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JEFFERSON CITY, Mo. (AP) — When Missouri Gov. Jay Nixon spearheaded the formation of a state-sanctioned online university, he envisioned that its students would eligible for the same state financial aid as those at traditional public universities.
Nearly two years later, that has yet to happen, and a proposed rule change that would make state scholarships available to students at the online Western Governors University-Missouri is facing opposition from some other colleges and universities.
A legislative committee is to meet Wednesday to determine whether it will attempt to block the scholarship change.
Opponents have both a technical and practical argument.
The Independent Colleges and Universities of Missouri, a collection of 21 private institutions, contends that any scholarship change should require the passage of a law, not merely a rule from an agency. Some higher education institutions also fear that a scholarship expansion could ultimately result in less aid for their students as the state's resources are spread thinner.
Missouri's scholarships already "are woefully underfunded," said Bill Gamble, a lobbyist who is executive director of the Independent Colleges and Universities of Missouri. Making more people eligible could "lower that amount of the pot per student," he said.
Gamble said his group doesn't have anything against Western Governors University but is concerned that the proposed rule could be used by other out-of-state institutions seeking to tap into Missouri's scholarship money for students taking courses online or at branch campuses.
The Access Missouri program, which is the state's main financial-need-based scholarship, hasn't been fully funded for several years. About 51,000 students are expected to receive grants this year, but those at public universities and private institutions are getting the minimum allowed under state law — $1,500 — instead of the maximum $2,850.
Students at Western Governors University-Missouri are not currently eligible, because the online institution is not considered to be located in Missouri. The headquarters for the Western Governors University system is in Salt Lake City.
The state Department of Higher Education is proposing to redefine "located in Missouri" to accommodate the nonprofit online university that was established under a February 2013 executive order by Nixon. An accredited institution whose main campus is elsewhere would be covered by the new definition if it has a building in Missouri, employs at least 25 Missouri residents, enrolls at least 750 Missouri students, has a Missouri-based oversight board and agrees to supply data to state officials.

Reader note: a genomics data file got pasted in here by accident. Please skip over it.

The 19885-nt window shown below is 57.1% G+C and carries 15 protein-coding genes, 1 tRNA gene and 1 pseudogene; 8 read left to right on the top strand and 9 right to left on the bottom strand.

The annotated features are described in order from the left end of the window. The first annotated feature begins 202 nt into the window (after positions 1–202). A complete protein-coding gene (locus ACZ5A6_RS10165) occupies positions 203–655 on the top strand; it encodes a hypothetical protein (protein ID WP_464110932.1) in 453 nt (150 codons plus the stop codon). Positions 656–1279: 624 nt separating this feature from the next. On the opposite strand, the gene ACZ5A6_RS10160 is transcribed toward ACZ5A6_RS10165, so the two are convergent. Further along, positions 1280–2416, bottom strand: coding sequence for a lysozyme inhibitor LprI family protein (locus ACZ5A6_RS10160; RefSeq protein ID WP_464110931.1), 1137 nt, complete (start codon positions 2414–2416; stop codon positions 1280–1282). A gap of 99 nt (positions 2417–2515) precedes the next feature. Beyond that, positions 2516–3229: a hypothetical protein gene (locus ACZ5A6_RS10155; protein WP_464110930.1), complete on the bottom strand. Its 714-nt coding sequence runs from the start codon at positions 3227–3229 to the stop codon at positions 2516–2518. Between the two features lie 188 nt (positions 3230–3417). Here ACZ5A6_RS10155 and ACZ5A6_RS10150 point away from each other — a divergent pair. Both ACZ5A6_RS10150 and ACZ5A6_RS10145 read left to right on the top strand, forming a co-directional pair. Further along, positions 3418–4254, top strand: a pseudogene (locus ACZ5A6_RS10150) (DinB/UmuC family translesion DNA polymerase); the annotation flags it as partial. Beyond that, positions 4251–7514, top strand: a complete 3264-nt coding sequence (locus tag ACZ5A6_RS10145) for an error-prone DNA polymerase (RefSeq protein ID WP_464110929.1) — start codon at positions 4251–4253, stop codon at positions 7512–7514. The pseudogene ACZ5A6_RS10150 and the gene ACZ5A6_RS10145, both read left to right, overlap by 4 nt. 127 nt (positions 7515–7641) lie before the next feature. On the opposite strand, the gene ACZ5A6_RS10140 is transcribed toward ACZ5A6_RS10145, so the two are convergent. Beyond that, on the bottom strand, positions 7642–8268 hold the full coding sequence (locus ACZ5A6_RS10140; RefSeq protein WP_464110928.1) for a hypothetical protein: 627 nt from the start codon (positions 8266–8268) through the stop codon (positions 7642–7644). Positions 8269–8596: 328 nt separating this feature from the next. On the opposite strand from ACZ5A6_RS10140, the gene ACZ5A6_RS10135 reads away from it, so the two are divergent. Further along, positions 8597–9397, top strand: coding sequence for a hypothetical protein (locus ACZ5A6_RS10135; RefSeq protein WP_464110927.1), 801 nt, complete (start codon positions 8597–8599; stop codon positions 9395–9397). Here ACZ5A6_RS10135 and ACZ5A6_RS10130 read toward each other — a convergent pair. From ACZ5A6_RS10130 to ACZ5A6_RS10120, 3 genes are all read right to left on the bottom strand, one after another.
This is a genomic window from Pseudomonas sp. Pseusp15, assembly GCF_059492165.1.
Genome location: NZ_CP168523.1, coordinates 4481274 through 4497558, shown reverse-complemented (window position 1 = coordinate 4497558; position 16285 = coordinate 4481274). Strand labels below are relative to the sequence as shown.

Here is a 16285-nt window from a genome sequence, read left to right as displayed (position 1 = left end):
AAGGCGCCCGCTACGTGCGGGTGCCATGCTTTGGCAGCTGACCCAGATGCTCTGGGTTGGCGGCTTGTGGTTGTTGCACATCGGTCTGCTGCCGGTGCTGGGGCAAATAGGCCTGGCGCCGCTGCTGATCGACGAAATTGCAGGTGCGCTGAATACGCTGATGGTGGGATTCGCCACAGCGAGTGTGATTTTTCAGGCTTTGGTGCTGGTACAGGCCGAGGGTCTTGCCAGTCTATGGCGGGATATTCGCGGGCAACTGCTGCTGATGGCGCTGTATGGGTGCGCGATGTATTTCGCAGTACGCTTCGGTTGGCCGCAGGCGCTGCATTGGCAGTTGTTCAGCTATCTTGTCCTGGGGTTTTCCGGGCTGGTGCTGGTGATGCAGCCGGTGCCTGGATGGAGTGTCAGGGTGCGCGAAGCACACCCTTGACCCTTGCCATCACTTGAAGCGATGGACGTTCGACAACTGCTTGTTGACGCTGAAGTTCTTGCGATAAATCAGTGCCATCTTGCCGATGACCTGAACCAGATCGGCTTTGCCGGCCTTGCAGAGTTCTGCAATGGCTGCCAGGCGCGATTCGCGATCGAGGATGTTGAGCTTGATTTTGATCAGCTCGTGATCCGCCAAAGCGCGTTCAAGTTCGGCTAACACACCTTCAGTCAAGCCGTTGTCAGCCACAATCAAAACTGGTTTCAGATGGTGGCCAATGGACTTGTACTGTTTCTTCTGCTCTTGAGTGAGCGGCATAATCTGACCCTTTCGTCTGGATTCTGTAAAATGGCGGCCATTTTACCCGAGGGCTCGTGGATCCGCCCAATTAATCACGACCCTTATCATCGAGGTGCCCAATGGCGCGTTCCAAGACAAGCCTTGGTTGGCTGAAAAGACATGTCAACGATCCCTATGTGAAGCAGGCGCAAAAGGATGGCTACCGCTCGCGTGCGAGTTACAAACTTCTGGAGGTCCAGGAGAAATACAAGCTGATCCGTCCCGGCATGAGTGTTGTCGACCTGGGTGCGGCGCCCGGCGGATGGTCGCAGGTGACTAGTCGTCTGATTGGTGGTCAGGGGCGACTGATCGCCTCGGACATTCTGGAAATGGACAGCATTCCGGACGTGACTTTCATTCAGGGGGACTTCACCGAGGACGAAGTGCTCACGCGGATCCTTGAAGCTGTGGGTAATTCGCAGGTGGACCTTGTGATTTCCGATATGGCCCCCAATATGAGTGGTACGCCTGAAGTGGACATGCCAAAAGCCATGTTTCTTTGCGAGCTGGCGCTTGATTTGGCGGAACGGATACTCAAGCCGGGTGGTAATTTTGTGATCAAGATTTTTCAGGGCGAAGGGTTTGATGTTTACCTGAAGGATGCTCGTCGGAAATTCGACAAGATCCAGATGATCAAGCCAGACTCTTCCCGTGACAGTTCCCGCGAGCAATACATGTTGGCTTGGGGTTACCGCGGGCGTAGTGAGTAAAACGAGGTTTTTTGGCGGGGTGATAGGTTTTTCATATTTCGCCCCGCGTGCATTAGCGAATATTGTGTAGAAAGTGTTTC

Western Governors University-Missouri meets all those criteria, said Chancellor Angie Besendorfer. It has a facility in Clayton, employs 83 Missouri residents and has more than 1,300 Missouri students, she said.
Those students already can receive federal financial aid. If they could get state scholarships — as WGU students already can do in Indiana, Tennessee and Washington — then they could reduce their federally backed loans, Besendorfer said. That could greatly ease the financial pressures on a 36-year-old parent who is representative of the school's typical student, she said.
The Council on Public Higher Education in Missouri, composed of the state's 13 public universities, has taken no official position on the proposed rule change. Executive Director Paul Wagner said the group isn't opposed to WGU-Missouri students getting state scholarships, but is concerned "that there might be lots of other similarly situated institutions out there who would want to come and take advantage of it."
The Legislature's Joint Committee on Administrative Rules is to hear testimony Wednesday about the scholarship rule change. The panel has the power to temporarily a block rule, but a permanent rejection can occur only if a resolution is passed by the full Legislature and enacted by the governor.
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